Diseases, Conditions, Syndromes

Redirecting the natural immune response to disrupt bacterial biofilms

Most bacterial species prefer to live in biofilms, where they are protected from antibiotic treatments and can lead to chronic and recurrent diseases in humans. To address this problem, researchers at Nationwide Children's ...

Diseases, Conditions, Syndromes

Hospital disinfectants struggling to kill C. diff bacteria colonies

The deadly and notoriously stubborn superbug, Clostridioides difficile (C. diff), is putting up a winning fight against hospital-grade disinfectants meant to kill it, according to results of a new study published in the Antimicrobial ...

Diseases, Conditions, Syndromes

Patent-pending probiotic could disrupt Crohn's disease biofilms

Probiotics typically aim to rebalance bacteria populations in the gut, but new research suggests they may also help break apart stubborn biofilms. Biofilms are living microbial communities—they provide a haven for microbes ...

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Biofilm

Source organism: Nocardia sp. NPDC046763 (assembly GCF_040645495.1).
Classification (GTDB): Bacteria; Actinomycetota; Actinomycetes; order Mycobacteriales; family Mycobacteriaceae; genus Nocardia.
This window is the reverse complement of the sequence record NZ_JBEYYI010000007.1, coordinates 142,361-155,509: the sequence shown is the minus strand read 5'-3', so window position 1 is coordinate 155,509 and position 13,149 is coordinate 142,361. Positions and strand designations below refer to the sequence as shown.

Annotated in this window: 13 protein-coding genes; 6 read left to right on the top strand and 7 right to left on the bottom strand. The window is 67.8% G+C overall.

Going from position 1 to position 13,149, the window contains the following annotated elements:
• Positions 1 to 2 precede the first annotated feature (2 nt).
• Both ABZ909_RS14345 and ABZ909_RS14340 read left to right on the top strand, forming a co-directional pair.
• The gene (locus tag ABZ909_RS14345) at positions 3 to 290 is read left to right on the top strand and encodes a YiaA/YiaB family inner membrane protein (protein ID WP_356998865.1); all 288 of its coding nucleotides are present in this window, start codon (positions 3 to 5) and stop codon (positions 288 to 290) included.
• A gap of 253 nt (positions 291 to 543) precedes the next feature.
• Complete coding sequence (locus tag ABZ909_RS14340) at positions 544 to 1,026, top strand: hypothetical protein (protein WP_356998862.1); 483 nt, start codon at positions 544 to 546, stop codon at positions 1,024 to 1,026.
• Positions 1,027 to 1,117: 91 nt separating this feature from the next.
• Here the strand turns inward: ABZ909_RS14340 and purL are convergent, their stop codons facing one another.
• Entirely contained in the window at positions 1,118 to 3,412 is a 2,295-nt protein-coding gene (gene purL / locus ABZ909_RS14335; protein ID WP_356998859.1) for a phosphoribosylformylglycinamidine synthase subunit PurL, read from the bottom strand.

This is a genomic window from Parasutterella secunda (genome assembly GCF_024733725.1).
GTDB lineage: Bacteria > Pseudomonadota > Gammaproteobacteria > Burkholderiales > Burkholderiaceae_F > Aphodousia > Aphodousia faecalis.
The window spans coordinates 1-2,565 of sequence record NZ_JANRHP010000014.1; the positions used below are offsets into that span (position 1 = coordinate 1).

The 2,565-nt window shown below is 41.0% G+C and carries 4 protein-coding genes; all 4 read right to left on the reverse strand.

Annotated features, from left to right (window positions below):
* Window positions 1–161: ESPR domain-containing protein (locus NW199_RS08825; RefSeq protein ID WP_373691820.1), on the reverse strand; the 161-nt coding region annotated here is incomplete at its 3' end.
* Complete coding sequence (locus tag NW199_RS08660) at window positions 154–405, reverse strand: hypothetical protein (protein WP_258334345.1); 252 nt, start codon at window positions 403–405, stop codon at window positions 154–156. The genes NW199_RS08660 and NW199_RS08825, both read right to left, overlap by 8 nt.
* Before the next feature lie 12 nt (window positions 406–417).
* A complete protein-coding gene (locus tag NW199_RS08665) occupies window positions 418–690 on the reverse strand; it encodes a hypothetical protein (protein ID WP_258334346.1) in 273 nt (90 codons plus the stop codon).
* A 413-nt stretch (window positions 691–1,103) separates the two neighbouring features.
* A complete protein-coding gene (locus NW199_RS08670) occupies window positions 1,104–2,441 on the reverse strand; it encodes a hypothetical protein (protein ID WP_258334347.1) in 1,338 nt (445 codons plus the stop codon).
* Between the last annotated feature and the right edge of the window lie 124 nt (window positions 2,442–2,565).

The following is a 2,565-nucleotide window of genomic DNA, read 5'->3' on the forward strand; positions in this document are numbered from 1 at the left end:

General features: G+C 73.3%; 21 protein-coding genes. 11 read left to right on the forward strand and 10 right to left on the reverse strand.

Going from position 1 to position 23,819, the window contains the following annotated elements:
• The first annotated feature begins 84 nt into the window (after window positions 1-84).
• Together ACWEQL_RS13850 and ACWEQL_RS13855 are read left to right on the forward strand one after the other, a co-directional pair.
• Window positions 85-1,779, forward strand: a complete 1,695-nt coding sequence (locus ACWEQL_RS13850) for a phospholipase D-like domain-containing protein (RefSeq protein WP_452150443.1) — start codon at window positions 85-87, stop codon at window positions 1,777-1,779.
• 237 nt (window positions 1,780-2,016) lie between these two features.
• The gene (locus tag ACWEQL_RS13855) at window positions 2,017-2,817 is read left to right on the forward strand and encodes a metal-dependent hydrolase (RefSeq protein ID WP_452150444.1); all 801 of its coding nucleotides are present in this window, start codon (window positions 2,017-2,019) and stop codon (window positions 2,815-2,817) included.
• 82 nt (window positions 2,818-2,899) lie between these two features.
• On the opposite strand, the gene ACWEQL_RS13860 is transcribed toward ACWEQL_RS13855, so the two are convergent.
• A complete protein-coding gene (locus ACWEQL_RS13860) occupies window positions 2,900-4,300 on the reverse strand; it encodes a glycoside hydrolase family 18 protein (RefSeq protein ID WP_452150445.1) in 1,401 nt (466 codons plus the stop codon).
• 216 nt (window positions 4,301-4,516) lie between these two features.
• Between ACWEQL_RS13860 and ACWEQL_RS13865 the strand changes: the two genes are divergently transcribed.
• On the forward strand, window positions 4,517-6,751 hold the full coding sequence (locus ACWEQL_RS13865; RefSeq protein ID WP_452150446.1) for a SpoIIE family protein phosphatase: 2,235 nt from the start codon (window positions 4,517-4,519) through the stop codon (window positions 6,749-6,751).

A biofilm is an aggregate of microorganisms in which cells are stuck to each other and/or to a surface. These adherent cells are frequently embedded within a self-produced matrix of extracellular polymeric substance (EPS). Biofilm EPS, which is also refered to as "slime," is a polymeric jumble of DNA, proteins and polysaccharides. Biofilms may form on living or non-living surfaces, and represent a prevalent mode of microbial life in natural, industrial and hospital settings . The cells of a microorganism growing in a biofilm are physiologically distinct from planktonic cells of the same organism, which by contrast, are single-cells that may float or swim in a liquid medium. Microbes form a biofilm in response to many factors, which may include cellular recognition of specific or non-specific attachment sites on a surface, nutritional cues, or in some cases, by exposure of planktonic cells to sub-inhibitory concentrations of antibiotics . When a cell switches to the biofilm mode of growth, it undergoes a phenotypic shift in behavior in which large suites of genes are differentially regulated .

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